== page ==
'Litchi Hikari Club': Busan Review

Courtesy of Busan International Film Festival

A gory manga adaptation that's less 'Fight Club' than 'Breakfast Club.'

Eisuke Naito follows his provocative debut with a return to the familiar territory of out-of-control, angry teens in a more stylized outing.

In a near mirror image of his first film, the singularly titled Let’s Make the Teacher Have a Miscarriage Club (exactly what it sounds like), provocative director Eisuke Naito switches sex and gender for his sophomore effort, Litchi Hikari Club. Stomping over similar ground about disaffected youth overwhelmed by unfocused aggression, Litchi is the latest manga adaptation to come down the pipeline, cementing the form’s position as the Japanese film industry’s version of YA novels. Based on Usamaru Furuya’s Lychee Fight Club, the film is loaded with the kind of subtle jabs at proper society and authority and all manner of over the top gore that have made the books and their ancillary product such a hit at home. Genre festivals are a lock for Litchi and broader release in Asia seems likely. Overseas niche markets that dabbled with other manga-based films (like the recent Attack on Titan) and distributors that regularly trade in gonzo Japanese fantasy would do well to check this out on the heels of its premiere at Busan.

Litchi Hikari Clubstarts with a classic genre film moment: a dude in a rubber suit dripping with KY Jelly. He’s the imaginary friend of insular elementary school boy Tsunekawa, who clearly has an overactive imagination. Years later, Tsunekawa has morphed into Zera (Yuki Furukawa), the fascistic middle school cult leader hell bent on eliminating the “filthy” scourge of Keikoh Town: adults. Youth and beauty are the order of the day. This is Fight Club with way more rules (10 to be exact) and the next great moment comes in a pursuit with nail guns as the weapon of choice. The club finds a woman on the street to make an example of, and the gore begins. It ends miserably for everyone.

Unfortunately Naito doesn’t quite maintain that goofy early pace and the film settles into a more standard groove, introducing the rest of boys: Niko (Ikeda Junya), the blindly devoted true believer and right hand; Jaibo (Mamiya Shotaro), the manipulator; Dentaku (Tozuka Junki), the engineer; Duff (Masaki Reiya), Tamiya (Nomura Shuhei) and Kaneda (Fujiwara Kisetsu), who are friends starting to question the rules of Hikari Club. The gang is rounded out with Jacob and Raizo (Okayama Amane and Matsuda Ryo), whose characters are defined by being the “other ones.” Hikari plans on taking over the city with an assist from a robot they cobble together, a kind of sinister Iron Giant they dub Litchi. All that’s missing is a queen to rule with, which they finally get—with Litchi’s help—in Kanon (Nakajo Ayami), whose character is defined by being the girl. The main thrust of Litchi Hikari Club isn’t the takeover of city, it’s the struggle the boys confront as burgeoning adults—emotionally, intellectually, sexually—they claim to shun. In addition to dissention in the ranks, there could be a Judas out to usurp Zera.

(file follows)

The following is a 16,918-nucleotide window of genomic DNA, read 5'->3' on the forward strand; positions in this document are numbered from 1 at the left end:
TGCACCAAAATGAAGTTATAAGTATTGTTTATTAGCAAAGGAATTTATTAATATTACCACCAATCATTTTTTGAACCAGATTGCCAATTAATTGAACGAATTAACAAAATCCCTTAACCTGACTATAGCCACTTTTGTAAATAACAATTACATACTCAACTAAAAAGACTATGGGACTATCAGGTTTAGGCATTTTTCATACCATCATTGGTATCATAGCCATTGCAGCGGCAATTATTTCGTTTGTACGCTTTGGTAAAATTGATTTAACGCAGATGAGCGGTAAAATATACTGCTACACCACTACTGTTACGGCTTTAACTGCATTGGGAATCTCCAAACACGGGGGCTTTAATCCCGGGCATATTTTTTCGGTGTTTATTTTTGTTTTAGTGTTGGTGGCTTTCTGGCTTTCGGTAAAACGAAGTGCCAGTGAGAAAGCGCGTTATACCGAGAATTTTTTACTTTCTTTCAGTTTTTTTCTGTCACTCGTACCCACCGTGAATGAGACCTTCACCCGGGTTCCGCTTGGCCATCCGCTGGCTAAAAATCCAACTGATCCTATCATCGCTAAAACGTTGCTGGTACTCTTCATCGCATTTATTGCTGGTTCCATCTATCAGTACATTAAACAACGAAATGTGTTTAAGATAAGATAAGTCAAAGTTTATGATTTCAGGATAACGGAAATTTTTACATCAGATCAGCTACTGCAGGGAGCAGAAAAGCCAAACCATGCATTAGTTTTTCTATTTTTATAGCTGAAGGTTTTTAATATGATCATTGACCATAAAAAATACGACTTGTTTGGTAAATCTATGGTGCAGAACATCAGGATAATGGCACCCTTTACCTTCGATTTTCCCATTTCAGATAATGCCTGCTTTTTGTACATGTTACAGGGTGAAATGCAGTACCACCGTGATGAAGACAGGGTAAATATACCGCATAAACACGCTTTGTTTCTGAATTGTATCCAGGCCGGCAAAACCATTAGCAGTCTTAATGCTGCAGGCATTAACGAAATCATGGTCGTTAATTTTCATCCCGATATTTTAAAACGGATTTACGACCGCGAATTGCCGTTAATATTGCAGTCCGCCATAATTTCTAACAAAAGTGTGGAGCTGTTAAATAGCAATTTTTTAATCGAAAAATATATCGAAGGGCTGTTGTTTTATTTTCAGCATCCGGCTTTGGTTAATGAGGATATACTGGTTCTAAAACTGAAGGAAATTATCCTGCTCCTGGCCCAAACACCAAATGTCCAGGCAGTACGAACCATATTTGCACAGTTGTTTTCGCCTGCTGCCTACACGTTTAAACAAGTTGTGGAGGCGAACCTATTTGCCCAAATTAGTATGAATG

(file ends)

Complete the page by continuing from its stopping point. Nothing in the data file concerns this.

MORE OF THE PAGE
Though the film is chock full of nuttiness (lychee fruit eroticism!) it is also strangely absent of any joy or fun or humor, with the exception of a few moments as they cult builds its robot; it’s just not cheeky enough to lift the violence from the gutter. And though Shuhei acquits himself nicely as the growing conscience of the gang who inserts his independence, his counterpart in Furukawa relies to heavily on the Boisterous Evil Laugh to convey Zera’s brand of megalomaniacal menace.

The performances are there in service of the spectacular splatter, so what lifts Litchi above many films of its ilk is standout art direction and production design. Tomoya Yamadaand Sou Hashimotocreate a vividly besmogged Keikoh Town, with its and blood red moon, that exists in nearly perpetual darkness. Submerged in thick smog, the steely, industrial skylin is one of those fictional, indeterminate yet universal futuristic Japanese cityscapes that Philip K. Dick would be proud of. Sound mixer and effects director Noriyoshi Yoshida and Hiroki Matsuura, with composer Hisashi Arita, take a page from the Tetsuo: The Iron Man sound manual for a sometimes discordant soundtrack that adds to the overall atmosphere (though it never reach Tetsuo heights—or depths). Capping to off is Litchi himself (realized by voice actor Tomokazu Sugita), a hulking mass of metal the gives the film its heart.

Production company: Marble Film

Cast: Shuhei Nomura, Ayami Nakajo, Yuki Furukawa, Shotaro Mamiya, Reiya Masaki, Junya Ikeda, Kisetsu Fujiwara, Junki Tozuka, Ryo Matsuda, Amane Okayama, Tomokazu Sugita

Director: Eisuke Naito

Screenwriter: Keisuke Tominaga, Eisuke Naito

Producer: Mai Sugiyama, Yuya Tanaka

Director of photography: Yoko Itakura 

Production designer: Sou Hashimoto 

Costume designer: Kazuhiro Sawataishi 

Editor: Ryuji Miyajima 

Music: Hisashi Arita 

World sales: Nikkatsu Corporation

 

No rating, 114  minutes

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